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Updated: May 11, 2019

Credit CBInsights

It’s top of mind because Walmart recently introduced voice ordering for its online grocery service through Google Assistant. The retail behemoth now lets shoppers add products to their list by talking to their Google Home, smartphones, or smartwatches. 

Does this mean that voice shopping is really moving mainstream? Or is it still over-hyped?

The idea of voice shopping – or placing orders online by talking to our devices – has captured a lot of headlines.

This happened back when Echo and Google Home devices took off, and primitive voice shopping capabilities appeared.

Lately, the excitement seems to be fading.  

This cycle is classic. 

Initial hype around a new technology fades as we don’t see an overnight transformation in our behavior.

While the industry might have gotten ahead of itself about the near-term impact of voice shopping (how many people do you know who shop by voice?), I warn you, do not discount its long-term significance. 

Let’s start by putting voice interactions in context.

Already by May 2016, before the Google Home was released, Google reported that 20% of all searches on its platform were from voice.

Since then, consumers have proven eager to buy smart speakers, with US households now owning roughly 118.5 million devices, according to a recent Smart Audio Report.  

As these devices take off and interactions improve, voice shopping is showing signs of growth. For example, Amazon saw Alexa voice shopping triple over the 2018 holidays, versus the year earlier. 

Looking ahead, there are three reasons why voice shopping will matter a lot:

1) New devices and new integrations for new shopping occasions

Amazon’s Echo Auto is designed for a car, and carmakers such as BMW and Ford are building Alexa voice integrations directly. Both options let drivers talk with their assistants at the wheel. Voice assistants are making their way beyond our kitchens and living rooms. Hotels are also jumping on board. Select Marriott hotels now include Amazon’s Alexa, which lets guests order room service by talking to their room.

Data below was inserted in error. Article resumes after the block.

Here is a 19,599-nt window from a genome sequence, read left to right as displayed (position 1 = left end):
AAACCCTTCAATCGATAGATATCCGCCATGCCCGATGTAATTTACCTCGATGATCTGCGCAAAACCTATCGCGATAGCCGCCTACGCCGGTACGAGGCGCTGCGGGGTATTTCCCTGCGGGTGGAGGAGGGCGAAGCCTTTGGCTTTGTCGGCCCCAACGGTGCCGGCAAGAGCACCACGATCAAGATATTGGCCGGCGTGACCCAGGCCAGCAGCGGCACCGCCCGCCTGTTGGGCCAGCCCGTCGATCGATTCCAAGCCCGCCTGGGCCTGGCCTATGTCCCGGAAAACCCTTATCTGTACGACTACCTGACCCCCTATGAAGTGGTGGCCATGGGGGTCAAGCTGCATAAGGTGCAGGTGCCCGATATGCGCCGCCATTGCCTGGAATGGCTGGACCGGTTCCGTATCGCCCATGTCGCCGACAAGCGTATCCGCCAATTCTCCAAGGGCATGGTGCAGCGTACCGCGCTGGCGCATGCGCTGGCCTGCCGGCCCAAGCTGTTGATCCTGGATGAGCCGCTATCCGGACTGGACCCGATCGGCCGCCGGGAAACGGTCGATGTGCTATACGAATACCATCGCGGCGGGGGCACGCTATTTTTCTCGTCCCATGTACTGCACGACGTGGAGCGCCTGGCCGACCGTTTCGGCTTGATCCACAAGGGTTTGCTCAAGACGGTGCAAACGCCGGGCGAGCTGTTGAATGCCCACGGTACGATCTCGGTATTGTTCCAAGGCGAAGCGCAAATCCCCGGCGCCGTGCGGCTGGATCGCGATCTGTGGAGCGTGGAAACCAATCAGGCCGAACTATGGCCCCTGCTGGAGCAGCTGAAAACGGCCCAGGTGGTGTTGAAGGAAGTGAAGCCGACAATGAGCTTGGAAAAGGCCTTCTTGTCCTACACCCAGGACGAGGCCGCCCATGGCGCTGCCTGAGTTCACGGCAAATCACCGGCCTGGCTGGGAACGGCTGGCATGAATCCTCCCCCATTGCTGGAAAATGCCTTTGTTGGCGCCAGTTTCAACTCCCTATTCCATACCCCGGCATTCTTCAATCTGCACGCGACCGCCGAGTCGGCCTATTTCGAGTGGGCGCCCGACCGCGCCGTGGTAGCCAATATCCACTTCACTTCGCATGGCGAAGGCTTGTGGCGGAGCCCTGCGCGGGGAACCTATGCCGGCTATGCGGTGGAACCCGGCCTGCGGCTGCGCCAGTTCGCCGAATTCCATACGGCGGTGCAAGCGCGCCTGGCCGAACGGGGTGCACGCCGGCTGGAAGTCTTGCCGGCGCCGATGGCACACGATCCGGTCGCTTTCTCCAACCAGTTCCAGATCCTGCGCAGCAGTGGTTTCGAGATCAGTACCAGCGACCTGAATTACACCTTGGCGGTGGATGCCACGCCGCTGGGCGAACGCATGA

Why does this matter?

New spaces allow new use cases, such as connecting to drive-thrus, pre-ordering services, or requesting flight upgrades from hotel rooms.

Those who map their products’ connection to adjacent experiences and services will be well positioned to capitalize on a wider set of demand triggers. 

2) Engaging the elderly

Small screens and keyboards are not particularly easy to use, especially if your vision or dexterity is fading.

Conversations through voice assistants may rise as a welcome interaction. It may even turn out to be the least burdensome way to do routine chores like grocery shopping.   

Why does this matter?

Boomers are already adept at shopping online, and the oldest are turning 73 this year.

As mobility concerns continue to rise, more will look to their devices and online services to help with everyday tasks.

Watch for targeted voice services designed to fill this need to appear. 

3) Conversations will start to offer suggestions

The transaction is only one piece of a shopping occasion. Perhaps more important for voice is its role in the surrounding experience, such as answering questions (read: identifying needs) and making shopping lists.

Voice assistants will get better at conversations as artificial intelligence improves. (For example, at Google’s I/O 2018 conference, the company showed its Duplex voice assistant, which booked a haircut). Alongside this, creative ways to tie-in service and recommendations will rise to better address our needs. 

Why does this matter?

As voice platforms get smarter, they’ll be involved in more conversations, including ones to identify needs before we realize them and offer solutions. In this way, voice looks destined to be an important tool for predictive marketing.

Learning when and how to engage consumers in this context will be key to identifying where to make suggestions and hone product recommendations. 

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